Saturday, October 13, 2012


It was 1979, the year I graduated from law school, when the term "boat people" sprang  into common use. It was a phrase that spelled desperation and defenselessness. Scraping together everything they had, Vietnamese families bribed government officials, left everything they knew, paid enormous fees to board dangerously overcrowded, unseaworthy fishing boats, and set out for "friendly" foreign ports. That was only the beginning of their saga of uncertainty, sadness and suffering.

Pirates, as in centuries before, attacked, plundered, raped, terrorized, and even murdered the vulnerable freedom-seeking families. The 'boat people' who avoided the pirates often suffered shipwreck, starvation and sickness, ultimately facing test far from their native land. And the few fragile craft that straggled into some foreign shoreline were often refused safe harbor, kept "quarantined" offshore as if they carried an epidemic. Fear filled the minds of would-be rescuers. Hardened hearts portrayed pictures of being overrun, resources exhausted and stability upended, not so much by the frantic demands of those dying offshore, but by those who would follow.

Soon food and water ran out, and desperate circumstances led to desperate means. Ships were scuttled and the near-hopeless fathers, mothers and children risked it all again as they floated towards shore like debris on the tide, their fate unknown. New dangers awaited the survivors onshore. Refugee camps were often nothing more than makeshift slums; overcrowded, unsanitary and unsafe prisons where the weakest and most helpless lived in fear of the strongest. They simply survived as best they could as they waited through weeks and months of rejection while the world decided their future. 
Not often their first choice, 139,000 boat people accepted Canada's offer of shelter. Churches and charities, companies and individual families sponsored these Vietnamese refugees. It was like a blind date. Both parties were willing, but tentative and nervous about this relationship and its potential. The Vietnamese had known little but mistreatment. The Canadians were concerned that they may have let bandits into their pantry. But slowly, skepticism gave way to hope and humble beginnings. Hard work yielded results. Canada became, as it had so many times in its history, a land of opportunity, willing to welcome yet another culture into its ever-changing mosaic mural. 
Yet even today in Canada, the boat people still face hardship and lack of acceptance. Perhaps, to some extent, that is understandable. But it is the "pirates", those who prey on the peace loving and plunder the passive, that make me angry. It is not just the criminals who terrorize our newest citizens. It is often the business bully who slams his fist on the table and demands more than he deserves. Sometimes our Vietnam-born citizens must wonder whether they have exchanged one form of tyrant another.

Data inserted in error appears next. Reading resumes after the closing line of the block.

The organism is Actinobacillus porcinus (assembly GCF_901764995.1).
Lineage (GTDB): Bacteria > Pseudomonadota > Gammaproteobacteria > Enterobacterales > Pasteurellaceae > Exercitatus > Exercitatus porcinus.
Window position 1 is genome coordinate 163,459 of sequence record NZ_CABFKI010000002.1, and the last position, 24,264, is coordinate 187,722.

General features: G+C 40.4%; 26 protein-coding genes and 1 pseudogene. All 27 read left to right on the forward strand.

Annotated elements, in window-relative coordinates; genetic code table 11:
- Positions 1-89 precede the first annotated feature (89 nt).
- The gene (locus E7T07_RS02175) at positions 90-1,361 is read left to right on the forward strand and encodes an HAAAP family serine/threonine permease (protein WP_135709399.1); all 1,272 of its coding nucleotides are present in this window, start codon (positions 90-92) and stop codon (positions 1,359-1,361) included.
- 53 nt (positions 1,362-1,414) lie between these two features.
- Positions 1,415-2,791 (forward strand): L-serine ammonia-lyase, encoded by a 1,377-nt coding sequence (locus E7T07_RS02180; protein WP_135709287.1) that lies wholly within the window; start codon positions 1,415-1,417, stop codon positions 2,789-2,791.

I rarely get really mad, but late Tuesday night I wanted to curse as the acid rose to my throat. Yes, a settlement had been reached; but I saw no justice. Sure, after 32 years practicing law I knew that lawsuits usually come down to money. It isn't a matter of life and death, or physical harm. But it is still a matter of justice. And since being diagnosed with Parkinson's disease my need for justice has only increased. Not justice for me (despite my PD symptoms I can still fend for myself), but fairness for those who are not able to defend themselves. Bullies come in many shapes and sizes. But they all seek to take away freedom. In this case, it was the "boat people" who were bullied, stripped of their savings and left to re-earn the economic freedom the money represented. 
Injustice is like Parkinson's. It must be confronted at its every appearance and fought at every turn. And when we, wounded, fall we will repair and rise to face the foe again until we are victorious. For freedom is the cause for which we fight, to banish the bully that seeks to make us his.

1 comment:

  1. Here in Amarillo the boat people immediately found jobs, started buying houses (3 families to 1, and once that one paid off, another house and split the residents, until all 3 families would have a fully paid for home), educating their children (at church camp when asked to speak some Viet Namese or sing some cultural songs they refused saying their families wanted them to be fully acclimated) and then taking the top honors at commencement. It is rare today to think of them as boat people, they are just good citizens here. They've added to our culture and fit right in with our Texas hospitality.